Saturday, March 23, 2019

A Community Cookbook Style Guide

A Style Guide is a set of instructions to the editor(s) on how to edit a piece of writing so that it conforms to a “house style.” This Style Guide, compiled by M. Jane Ross, was created to give the 10 volunteer editors who worked on Kitchen Table Stories a consistent and clear set of instructions to follow as they worked on the six stories and recipes that each was assigned. Editing was done online using Google Documents.

This Style Guide is offered with a Creative Commons, non-commercial, attribution, share-alike license. That means, I’d really appreciate it if you would give me a credit line plus a link to my website if you are using the Style Guide mostly unchanged. Learn more about Creative Commons licensing on the Creative Commons website.

This Style Guide is freely available for other non-profits and community groups to use in preparing community cookbooks and similar publications. It may not be reproduced for commercial sale.

Questions? Email me at jane (at) mjaneross  (dot) com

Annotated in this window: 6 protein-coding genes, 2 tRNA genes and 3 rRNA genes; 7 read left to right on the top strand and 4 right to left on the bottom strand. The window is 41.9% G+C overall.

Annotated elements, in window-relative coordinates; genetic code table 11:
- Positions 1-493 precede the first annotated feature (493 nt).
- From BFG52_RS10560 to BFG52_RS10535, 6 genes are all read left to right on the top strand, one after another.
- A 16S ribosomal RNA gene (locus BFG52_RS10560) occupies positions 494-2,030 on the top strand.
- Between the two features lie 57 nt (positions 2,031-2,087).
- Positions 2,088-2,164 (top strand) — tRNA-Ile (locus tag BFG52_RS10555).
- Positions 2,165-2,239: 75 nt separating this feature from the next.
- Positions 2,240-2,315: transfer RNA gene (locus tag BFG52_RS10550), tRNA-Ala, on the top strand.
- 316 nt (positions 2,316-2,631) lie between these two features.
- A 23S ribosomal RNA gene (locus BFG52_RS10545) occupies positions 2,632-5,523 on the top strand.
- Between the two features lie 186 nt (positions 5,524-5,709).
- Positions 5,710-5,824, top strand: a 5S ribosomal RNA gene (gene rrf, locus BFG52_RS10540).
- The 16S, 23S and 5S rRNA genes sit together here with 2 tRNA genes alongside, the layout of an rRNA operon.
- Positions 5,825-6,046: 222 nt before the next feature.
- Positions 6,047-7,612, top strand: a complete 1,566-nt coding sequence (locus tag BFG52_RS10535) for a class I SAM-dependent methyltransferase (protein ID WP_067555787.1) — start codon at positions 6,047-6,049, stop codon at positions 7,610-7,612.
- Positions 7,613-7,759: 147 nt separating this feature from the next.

Community Cookbook Style Guide

Why Edit?

The most important purpose of our project to publish Kitchen Table Stories is to let authors connect with their readers through stories written in their own authentic voices.

Here’s what we’re trying to achieve with our editing:

  • Preserve the unique character of each author’s voice while clarifying any part of the story that is ambiguous, difficult to follow, or repetitive;
  • Make grammar, punctuation, and spelling conform to current standards of correctness (with occasional exceptions for very specific reasons);
  • Make layout and formatting consistent across the book;
  • Create a reading experience for the reader that will allow her to focus her attention completely on the stories and to connect with the authors. We edit primarily to ensure that the reader is not distracted by obtrusive or discordant elements of the presentation.

We will not be trying to give the stories a uniform voice! Our editing will generally be done with a light touch. Besides the items identified in this Style Guide, we will only be changing the prose when we see very clear reasons for doing so.

Why This Style Guide?

We have a very diverse editorial team, some with editing experience in a wide variety of fields, others new to editing. For the sake of consistency and efficiency, our first authority on what and how to edit is this Style Guide. Please print it out and read it carefully. Ask questions if you are unclear about any item! I’d much prefer questions now to lots of corrections later.